If you haven't started NC yet or have just started NC, this is the prime time to get the awkward discussions and arrangements out of the way.

Key things:

On money

  • Unless you literally haven't got two beans to rub together and they are prepared to pay you back immediately or agree to an installment plan / standing order and it's all in writing, be prepared to write off anything that's under a grand. Yes it sucks but it'll suck even more if you don't. I have seen readers chasing exes down for £25 or $200. It's not that I don't value money but I value my freedom, sanity, and peace more.
  • Before you write it off, if you're not NC already, ask them straight out: "When will you be able to pay me back the _______ that I lent you ________ {insert date} / the _________ I lent you for ____________?" No pussyfooting - get to the point. Alternative - send an email. Don't send a text though.
  • If they're claiming that they're going to pay you back but haven't said when etc, say "Are you going to be able to pay me back now? If not, when will you be able to pay me back and would it be easier for you to set up a standing order or write me some cheques that are post dated?"
  • Now you might think I'm a hardass but it's what needs to be done. Being broken up or playing nicey-nice and simpering around them isn't going to change the fact that you're still owed money. You either want the money back or you don't care as much as you say that you do.
  • If you have property of theirs to the value of what you're owed or that will cover even part of it, arrange that they will be returned when the money is paid back. See possessions below.
  • If it hasn't been clearly agreed or discussed during the relationship or at the time of the breakup or they've even suggested that it wasn't a gift, consider walking away.
  • If they are playing a lot of games, are abusive and/or a narcissist (or have tendencies in that direction) also let it go.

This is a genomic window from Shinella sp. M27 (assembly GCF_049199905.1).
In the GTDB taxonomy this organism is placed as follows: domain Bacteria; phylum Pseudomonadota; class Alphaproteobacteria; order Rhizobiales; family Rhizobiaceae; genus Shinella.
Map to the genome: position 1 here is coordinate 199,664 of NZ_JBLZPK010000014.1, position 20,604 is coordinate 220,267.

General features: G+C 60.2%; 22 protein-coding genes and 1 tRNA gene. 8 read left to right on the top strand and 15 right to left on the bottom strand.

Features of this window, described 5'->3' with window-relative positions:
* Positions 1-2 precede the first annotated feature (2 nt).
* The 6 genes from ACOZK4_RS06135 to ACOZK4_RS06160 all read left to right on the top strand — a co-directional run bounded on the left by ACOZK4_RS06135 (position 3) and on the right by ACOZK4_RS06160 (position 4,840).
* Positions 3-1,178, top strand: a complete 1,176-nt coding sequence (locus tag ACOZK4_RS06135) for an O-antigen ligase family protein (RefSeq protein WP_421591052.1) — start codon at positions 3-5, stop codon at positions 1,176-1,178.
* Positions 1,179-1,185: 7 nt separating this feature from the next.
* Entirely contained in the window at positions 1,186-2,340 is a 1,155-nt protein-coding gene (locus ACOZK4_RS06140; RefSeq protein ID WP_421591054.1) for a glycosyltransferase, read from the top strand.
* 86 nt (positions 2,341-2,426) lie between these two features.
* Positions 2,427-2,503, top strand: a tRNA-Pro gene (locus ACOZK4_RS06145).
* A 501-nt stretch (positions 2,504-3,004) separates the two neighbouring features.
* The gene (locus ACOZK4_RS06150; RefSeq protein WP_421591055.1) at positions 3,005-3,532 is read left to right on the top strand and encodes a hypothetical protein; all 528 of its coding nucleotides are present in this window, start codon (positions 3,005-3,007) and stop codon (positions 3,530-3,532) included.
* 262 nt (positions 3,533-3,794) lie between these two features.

• If you have to keep asking them for it, they're unlikely to pay it back, although you might get a small amount of it.
  • If it's a large amount of money, you will have to work out how far you're willing to go on this. You will have to evaluate: likelihood to pay, 'credit history', their general character, whether you can afford to let it go (it's all relative), whether pain of contact is worth pursuit, and even whether you could generate this amount of money elsewhere (decluttering and selling on ebay / yard / car boot sale).


  • If you have joint possessions, you both need to divvy up these items or ideally will have done so at the time of the breakup. There may be things that one or the other of you may be attached to so as neither of you can have everything, you have to split based on value / sentimentality or if there is legal stuff involved, inventory everything and let your mediator / lawyer / solicitor sort it out. Even if they help out, inventory everything now - it'll come in handy if they claim anything dodgy further down the line.
  • If it's their stuff and it's not big and unable to be put in the post / packed off with a courier /dropped off, box up everything and either contact them and arrange a time or if they won't, drop it off and place it in a dry area (porch) or put inside refuse sacks to protect from the elements.
  • If it's your stuff, email/call or even text and say "I can come by on this date or that date at this time and collect my stuff - which date works for you?"